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Information About the Mound Builders You'll Be Surprised to Know

Information About the Mound Builders
United States has a rich archaeological history to boast of - thanks to the prehistoric native Americans belonging to various cultures, who were named as mound builders due to the mounds built for ceremonial, burial or religious purposes. Historyplex will give some interesting information found by archaeologists about the mound builders through excavations.
Historyplex Staff
Last Updated: Mar 2, 2018
The Bird-shaped Mound
The largest mound of Poverty Point, 'Mound A' resembles a flying bird, and its height is 70 feet (21m), width is 640 feet (195 m) along the wing, and 710 feet (216m) from head to tail.
Archaeological experts believe that Native American tribes build mounds or structures that depicted large animals and flat or conical structures or other geometrical patterns. These tribes had a rich history, and the main intention behind building these mounds was said to be for religious purposes and as burial places. The Native Americans who build them―known as Mound Builders―belonged to various cultures such as the Poverty Point, Adena, Hopewell and the Mississippian culture. The Cahokians of the Mississippian culture boast of complicated mound structures, which suggests an advanced urban layout of their villages. These mounds have been recognized as a national heritage and have been an intriguing subject for archaeologists Excavation projects have bought to light many artifacts and cremated bodies of these ancient cultures. Today, they are preserved by museums and archaeological sites.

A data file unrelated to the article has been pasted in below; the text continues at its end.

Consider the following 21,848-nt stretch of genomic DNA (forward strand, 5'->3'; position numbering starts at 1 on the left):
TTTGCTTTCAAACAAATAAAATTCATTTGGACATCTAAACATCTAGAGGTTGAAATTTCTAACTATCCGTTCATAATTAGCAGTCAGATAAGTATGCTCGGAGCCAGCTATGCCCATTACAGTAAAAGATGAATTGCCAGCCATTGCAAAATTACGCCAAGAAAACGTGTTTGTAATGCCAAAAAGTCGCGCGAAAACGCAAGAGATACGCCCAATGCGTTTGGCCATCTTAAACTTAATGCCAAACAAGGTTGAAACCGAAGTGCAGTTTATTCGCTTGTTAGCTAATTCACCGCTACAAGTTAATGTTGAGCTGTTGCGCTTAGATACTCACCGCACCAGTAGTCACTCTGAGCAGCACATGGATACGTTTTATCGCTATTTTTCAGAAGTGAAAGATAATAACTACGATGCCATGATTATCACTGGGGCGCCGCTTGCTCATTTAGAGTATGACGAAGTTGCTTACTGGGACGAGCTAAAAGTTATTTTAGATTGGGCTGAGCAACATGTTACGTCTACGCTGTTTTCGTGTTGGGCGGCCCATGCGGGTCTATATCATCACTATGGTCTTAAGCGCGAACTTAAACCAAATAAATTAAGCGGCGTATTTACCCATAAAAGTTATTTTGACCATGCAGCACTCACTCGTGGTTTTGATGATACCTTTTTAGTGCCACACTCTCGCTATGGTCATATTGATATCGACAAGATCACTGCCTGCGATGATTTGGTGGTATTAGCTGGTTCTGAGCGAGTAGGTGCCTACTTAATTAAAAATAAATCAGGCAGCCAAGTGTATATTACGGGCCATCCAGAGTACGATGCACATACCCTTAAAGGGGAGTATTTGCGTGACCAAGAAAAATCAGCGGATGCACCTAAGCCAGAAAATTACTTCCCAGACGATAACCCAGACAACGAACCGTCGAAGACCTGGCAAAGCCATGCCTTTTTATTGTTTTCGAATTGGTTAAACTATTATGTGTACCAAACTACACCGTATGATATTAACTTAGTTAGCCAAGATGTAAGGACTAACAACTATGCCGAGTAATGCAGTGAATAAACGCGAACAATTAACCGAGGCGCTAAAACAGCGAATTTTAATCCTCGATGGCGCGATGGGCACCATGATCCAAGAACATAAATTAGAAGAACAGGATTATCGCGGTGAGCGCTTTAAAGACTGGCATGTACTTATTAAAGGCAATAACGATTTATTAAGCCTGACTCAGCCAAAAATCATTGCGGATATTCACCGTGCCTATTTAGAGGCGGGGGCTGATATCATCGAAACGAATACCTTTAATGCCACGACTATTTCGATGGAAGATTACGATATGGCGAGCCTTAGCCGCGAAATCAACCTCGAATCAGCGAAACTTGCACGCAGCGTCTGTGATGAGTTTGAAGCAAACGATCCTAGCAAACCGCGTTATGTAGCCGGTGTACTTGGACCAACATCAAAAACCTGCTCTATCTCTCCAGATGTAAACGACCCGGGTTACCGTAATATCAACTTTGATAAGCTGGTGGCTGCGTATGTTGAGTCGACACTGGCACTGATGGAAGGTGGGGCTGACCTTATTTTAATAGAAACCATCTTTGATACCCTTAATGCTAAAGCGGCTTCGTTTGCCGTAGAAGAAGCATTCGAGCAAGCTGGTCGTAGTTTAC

Let us see some interesting information of the Mississippian Mound Builders and their mounds, which have given Americans a rich history in the field of archaeology to brag about. The Mound Builders typically consisted of 4 cultures―Poverty Point, Adena, Hopewell, and Mississippian; mainly differentiated on the basis of location and period of their civilization.
Location
  1. Poverty Point: Mainly flourished in Louisiana, Arkansas, Mississippi, and a little parts of Tennessee, Missouri, and Florida.
  2. Adena: Belonging to Ohio majorly, traces were also found in Kentucky, West Virginia, Indiana, Pennsylvania, and New York.